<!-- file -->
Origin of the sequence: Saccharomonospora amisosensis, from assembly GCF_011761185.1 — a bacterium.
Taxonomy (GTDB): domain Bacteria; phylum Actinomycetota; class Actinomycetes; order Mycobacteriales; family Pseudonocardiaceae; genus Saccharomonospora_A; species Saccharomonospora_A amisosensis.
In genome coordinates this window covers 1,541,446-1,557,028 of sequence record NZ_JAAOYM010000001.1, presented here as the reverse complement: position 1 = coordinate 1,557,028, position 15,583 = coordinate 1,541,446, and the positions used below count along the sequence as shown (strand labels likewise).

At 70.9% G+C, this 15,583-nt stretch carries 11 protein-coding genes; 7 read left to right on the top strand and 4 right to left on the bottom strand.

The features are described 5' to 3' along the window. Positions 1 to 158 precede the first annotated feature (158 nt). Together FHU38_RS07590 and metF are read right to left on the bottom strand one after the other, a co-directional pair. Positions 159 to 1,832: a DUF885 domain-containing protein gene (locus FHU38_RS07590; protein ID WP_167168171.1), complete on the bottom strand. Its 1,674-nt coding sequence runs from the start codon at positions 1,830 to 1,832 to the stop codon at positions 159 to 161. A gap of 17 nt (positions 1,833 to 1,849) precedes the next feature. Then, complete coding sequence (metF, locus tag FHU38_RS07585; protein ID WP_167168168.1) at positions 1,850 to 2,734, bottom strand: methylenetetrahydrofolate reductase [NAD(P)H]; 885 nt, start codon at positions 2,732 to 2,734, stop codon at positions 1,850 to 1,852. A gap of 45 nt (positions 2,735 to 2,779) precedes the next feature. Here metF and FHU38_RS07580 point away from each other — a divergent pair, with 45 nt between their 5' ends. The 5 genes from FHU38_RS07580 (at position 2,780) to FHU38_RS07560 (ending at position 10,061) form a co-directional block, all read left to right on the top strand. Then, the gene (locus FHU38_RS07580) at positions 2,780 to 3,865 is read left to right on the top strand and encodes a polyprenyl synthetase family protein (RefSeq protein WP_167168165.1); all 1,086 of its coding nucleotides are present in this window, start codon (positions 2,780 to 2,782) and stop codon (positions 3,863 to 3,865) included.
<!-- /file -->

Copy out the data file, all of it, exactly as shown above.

Origin of the sequence: Saccharomonospora amisosensis, from assembly GCF_011761185.1 — a bacterium.
Taxonomy (GTDB): domain Bacteria; phylum Actinomycetota; class Actinomycetes; order Mycobacteriales; family Pseudonocardiaceae; genus Saccharomonospora_A; species Saccharomonospora_A amisosensis.
In genome coordinates this window covers 1,541,446-1,557,028 of sequence record NZ_JAAOYM010000001.1, presented here as the reverse complement: position 1 = coordinate 1,557,028, position 15,583 = coordinate 1,541,446, and the positions used below count along the sequence as shown (strand labels likewise).

At 70.9% G+C, this 15,583-nt stretch carries 11 protein-coding genes; 7 read left to right on the top strand and 4 right to left on the bottom strand.

The features are described 5' to 3' along the window. Positions 1 to 158 precede the first annotated feature (158 nt). Together FHU38_RS07590 and metF are read right to left on the bottom strand one after the other, a co-directional pair. Positions 159 to 1,832: a DUF885 domain-containing protein gene (locus FHU38_RS07590; protein ID WP_167168171.1), complete on the bottom strand. Its 1,674-nt coding sequence runs from the start codon at positions 1,830 to 1,832 to the stop codon at positions 159 to 161. A gap of 17 nt (positions 1,833 to 1,849) precedes the next feature. Then, complete coding sequence (metF, locus tag FHU38_RS07585; protein ID WP_167168168.1) at positions 1,850 to 2,734, bottom strand: methylenetetrahydrofolate reductase [NAD(P)H]; 885 nt, start codon at positions 2,732 to 2,734, stop codon at positions 1,850 to 1,852. A gap of 45 nt (positions 2,735 to 2,779) precedes the next feature. Here metF and FHU38_RS07580 point away from each other — a divergent pair, with 45 nt between their 5' ends. The 5 genes from FHU38_RS07580 (at position 2,780) to FHU38_RS07560 (ending at position 10,061) form a co-directional block, all read left to right on the top strand. Then, the gene (locus FHU38_RS07580) at positions 2,780 to 3,865 is read left to right on the top strand and encodes a polyprenyl synthetase family protein (RefSeq protein WP_167168165.1); all 1,086 of its coding nucleotides are present in this window, start codon (positions 2,780 to 2,782) and stop codon (positions 3,863 to 3,865) included.